Vernon Stong, a descendant of the Stong family who inhabited the farm land on which York’s Keele campus now stands, has made a $150,000 gift to the York University Foundation for the creation of The Oliver, Verona and Vernon Stong Scholarship. The scholarship, named after Stong and his parents, will benefit graduate students focused on African economic and political development.
“The 20th century benefits that many of us enjoy, such as good health care and a stable, responsible government, are not available to many people in Africa,” said Stong. “Hopefully, this scholarship will help bring attention and focus to the conflicts and strife in Africa today, most of which we hear little about.”
Once fully endowed in 2007, Stong’s gift will generate enough income per year to provide up to two scholarships to students concentrating on African development.
Above: Standing (from left), Joe Konadu, Eric Fredua-Kwarteng and Thomas Asamoah; seated, Vernon Stong
When applicable, the income generated from the endowment will be matched two to one by the provincial government to fund Ontario Graduate Scholarships (OGS) of $15,000 each, for exceptional students focusing specifically on this area.
Members of the York University community including President & Vice-Chancellor Lorna R. Marsden, John Lennox, dean of the Faculty of Graduate Studies, and Paul Marcus, president & CEO of the York University Foundation, thanked Stong for his visionary support of York University students.
“We honour you for thinking about humanity from a global perspective,” said Lennox, “and for the many contributions you and your family have made to York University.”
The event also celebrated the Stong family’s historical roots at York. Vernon Stong is a seventh generation member of a Canadian pioneer family and can trace his ancestry to the Palatine region of Germany that existed in 1667. Stong was born in 1937 in the historic, Georgian-style red brick house located at the northeast corner of the Keele campus. Several generations of the Stong family occupied the land that is now the Keele campus, beginning with Daniel Stong (1791-1868) and Elizabeth Fisher Stong (1798-1885) as the first settlers in 1816. Daniel and Elizabeth left the legacy of the five original buildings that form the nucleus of Black Creek Pioneer Village.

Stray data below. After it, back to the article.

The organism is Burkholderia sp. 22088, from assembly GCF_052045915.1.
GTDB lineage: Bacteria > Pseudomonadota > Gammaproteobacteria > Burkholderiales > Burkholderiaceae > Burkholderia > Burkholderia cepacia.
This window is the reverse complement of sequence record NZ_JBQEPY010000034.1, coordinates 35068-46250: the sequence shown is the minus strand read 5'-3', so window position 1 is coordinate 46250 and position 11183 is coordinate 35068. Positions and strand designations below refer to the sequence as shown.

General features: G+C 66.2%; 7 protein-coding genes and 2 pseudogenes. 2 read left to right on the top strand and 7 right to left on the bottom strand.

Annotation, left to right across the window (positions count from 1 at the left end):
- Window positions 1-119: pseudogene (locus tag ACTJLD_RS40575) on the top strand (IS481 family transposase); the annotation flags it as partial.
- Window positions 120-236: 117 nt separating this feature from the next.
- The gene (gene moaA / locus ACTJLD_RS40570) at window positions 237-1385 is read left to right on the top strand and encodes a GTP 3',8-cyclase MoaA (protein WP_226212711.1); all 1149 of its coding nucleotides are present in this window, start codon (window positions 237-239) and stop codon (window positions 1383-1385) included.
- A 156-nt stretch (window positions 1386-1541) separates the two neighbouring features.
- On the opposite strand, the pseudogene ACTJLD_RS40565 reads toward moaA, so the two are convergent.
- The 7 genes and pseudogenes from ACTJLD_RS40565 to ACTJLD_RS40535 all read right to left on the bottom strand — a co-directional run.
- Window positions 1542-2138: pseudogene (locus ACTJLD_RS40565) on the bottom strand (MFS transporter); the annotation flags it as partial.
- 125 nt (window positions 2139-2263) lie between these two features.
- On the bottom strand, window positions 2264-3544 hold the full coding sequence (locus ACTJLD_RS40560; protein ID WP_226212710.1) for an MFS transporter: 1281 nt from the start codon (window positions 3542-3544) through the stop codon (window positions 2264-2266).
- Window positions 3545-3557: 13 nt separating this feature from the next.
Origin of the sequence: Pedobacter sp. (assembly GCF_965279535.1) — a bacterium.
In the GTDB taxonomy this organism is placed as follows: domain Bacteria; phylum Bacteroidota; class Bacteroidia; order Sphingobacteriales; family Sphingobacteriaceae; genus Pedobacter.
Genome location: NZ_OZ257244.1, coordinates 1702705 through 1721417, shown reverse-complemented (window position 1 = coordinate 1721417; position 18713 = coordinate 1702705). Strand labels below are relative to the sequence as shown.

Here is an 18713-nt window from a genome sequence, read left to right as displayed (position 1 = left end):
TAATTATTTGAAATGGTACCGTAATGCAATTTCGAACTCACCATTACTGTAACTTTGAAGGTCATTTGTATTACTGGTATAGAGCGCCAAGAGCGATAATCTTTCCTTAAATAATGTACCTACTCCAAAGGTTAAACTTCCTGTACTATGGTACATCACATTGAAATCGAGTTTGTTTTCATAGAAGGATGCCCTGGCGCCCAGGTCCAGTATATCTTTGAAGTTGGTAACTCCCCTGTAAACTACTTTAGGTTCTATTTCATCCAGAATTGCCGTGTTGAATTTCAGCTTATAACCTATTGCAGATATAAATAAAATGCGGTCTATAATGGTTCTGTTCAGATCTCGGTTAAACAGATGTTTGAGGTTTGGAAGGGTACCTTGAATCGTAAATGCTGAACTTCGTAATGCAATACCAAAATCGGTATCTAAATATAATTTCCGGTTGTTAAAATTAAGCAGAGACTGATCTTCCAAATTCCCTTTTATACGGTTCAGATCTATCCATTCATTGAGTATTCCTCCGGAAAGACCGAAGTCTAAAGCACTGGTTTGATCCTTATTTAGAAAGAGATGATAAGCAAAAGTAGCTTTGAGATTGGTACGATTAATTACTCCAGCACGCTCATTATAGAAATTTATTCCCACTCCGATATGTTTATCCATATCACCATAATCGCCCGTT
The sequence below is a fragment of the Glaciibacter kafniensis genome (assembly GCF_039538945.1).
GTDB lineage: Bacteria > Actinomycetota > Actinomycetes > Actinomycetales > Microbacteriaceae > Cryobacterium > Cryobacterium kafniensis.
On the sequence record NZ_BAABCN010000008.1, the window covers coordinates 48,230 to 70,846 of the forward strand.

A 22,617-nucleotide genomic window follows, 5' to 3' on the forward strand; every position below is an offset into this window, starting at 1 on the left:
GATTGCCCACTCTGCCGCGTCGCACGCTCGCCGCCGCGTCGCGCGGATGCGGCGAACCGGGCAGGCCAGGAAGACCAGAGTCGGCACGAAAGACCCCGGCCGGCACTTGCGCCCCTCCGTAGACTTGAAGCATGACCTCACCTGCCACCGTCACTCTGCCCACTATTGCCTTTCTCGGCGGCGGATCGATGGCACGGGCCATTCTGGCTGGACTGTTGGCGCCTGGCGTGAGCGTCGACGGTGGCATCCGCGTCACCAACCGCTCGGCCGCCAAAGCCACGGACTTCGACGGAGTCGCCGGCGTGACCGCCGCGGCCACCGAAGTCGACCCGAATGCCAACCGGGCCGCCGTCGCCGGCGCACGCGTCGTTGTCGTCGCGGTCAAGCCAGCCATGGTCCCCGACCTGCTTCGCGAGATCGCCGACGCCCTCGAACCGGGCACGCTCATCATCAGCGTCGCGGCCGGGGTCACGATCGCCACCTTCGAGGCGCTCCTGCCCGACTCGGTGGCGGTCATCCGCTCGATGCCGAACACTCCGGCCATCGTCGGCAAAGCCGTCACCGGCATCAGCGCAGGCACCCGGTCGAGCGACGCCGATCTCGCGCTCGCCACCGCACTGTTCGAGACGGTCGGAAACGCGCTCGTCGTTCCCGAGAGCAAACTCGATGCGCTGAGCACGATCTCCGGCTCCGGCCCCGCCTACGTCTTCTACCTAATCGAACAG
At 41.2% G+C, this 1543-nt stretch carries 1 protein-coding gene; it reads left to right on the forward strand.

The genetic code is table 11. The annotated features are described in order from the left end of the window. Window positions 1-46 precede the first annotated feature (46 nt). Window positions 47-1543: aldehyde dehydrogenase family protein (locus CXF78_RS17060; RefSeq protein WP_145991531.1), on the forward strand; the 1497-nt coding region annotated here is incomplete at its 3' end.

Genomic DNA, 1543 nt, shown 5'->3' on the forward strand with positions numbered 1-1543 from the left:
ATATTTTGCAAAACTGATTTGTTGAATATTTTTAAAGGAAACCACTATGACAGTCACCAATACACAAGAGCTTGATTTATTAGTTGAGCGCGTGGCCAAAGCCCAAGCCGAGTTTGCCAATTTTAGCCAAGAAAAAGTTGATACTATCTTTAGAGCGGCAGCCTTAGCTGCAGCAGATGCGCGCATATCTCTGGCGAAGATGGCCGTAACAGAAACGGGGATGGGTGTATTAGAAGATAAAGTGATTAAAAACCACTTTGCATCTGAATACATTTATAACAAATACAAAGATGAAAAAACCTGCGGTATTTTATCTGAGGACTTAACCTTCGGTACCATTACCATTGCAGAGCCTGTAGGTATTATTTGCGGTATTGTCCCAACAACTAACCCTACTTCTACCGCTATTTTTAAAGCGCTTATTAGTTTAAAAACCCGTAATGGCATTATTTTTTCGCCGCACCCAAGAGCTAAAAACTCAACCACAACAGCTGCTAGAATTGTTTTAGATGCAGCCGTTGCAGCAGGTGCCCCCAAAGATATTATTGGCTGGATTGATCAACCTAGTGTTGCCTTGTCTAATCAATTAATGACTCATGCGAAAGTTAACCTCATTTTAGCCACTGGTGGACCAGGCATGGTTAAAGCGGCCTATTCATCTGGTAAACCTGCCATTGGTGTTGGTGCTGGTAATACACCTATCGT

Above: Seated (from left), Eric Fredua-Kwarteng, Vernon Stong and John Lennox. Standing (from left), Paul Marcus, Peter Paolucci, Joe Konadu, Thomas Asamoah and Lorna R. Marsden
Two of the remaining Stong farm buildings are on the Keele campus: the Jacob and Sarah Stong House (circa 1860), which is currently used by the Faculty of Fine Arts as a studio facility, and the Stong barn, which is located just south of the historic Stong house.
Stong’s involvement with the University over the years has been one of historical advisor on the York lands. He has helped name preserved wood lots on the Keele campus in honour of the families who once lived and farmed the land, and the laneway leading to the Stong farmhouse was recently named Stong Lane.
“I have enjoyed your friendship and the pleasure of our meetings for as long as I have been at York,” said Marsden. “You have made a monumental difference in the lives of our students.”
Stong’s motivation for establishing this scholarship reflects his deep commitment to and personal interest in Africa and the quality of life of its citizens.
Three of Vernon Stong’s friends from the community accompanied him to the event. Thomas Asamoah, Joe Konadu and Eric Fredua-Kwarteng, known as Friends of the Scholarship, will help ensure that his legacy continues well into the future. “Thank you for caring so much about our students,” said Marcus. “You really have exceptional friends and together with you, they have been with us every step of the way in creating this meaningful scholarship.”
“My wish today is to assist a York student,” said Stong, “and bring some light to the study of continental African development.”
This story was submitted to YFile by Carrie Brodi, communications officer, York University Foundation.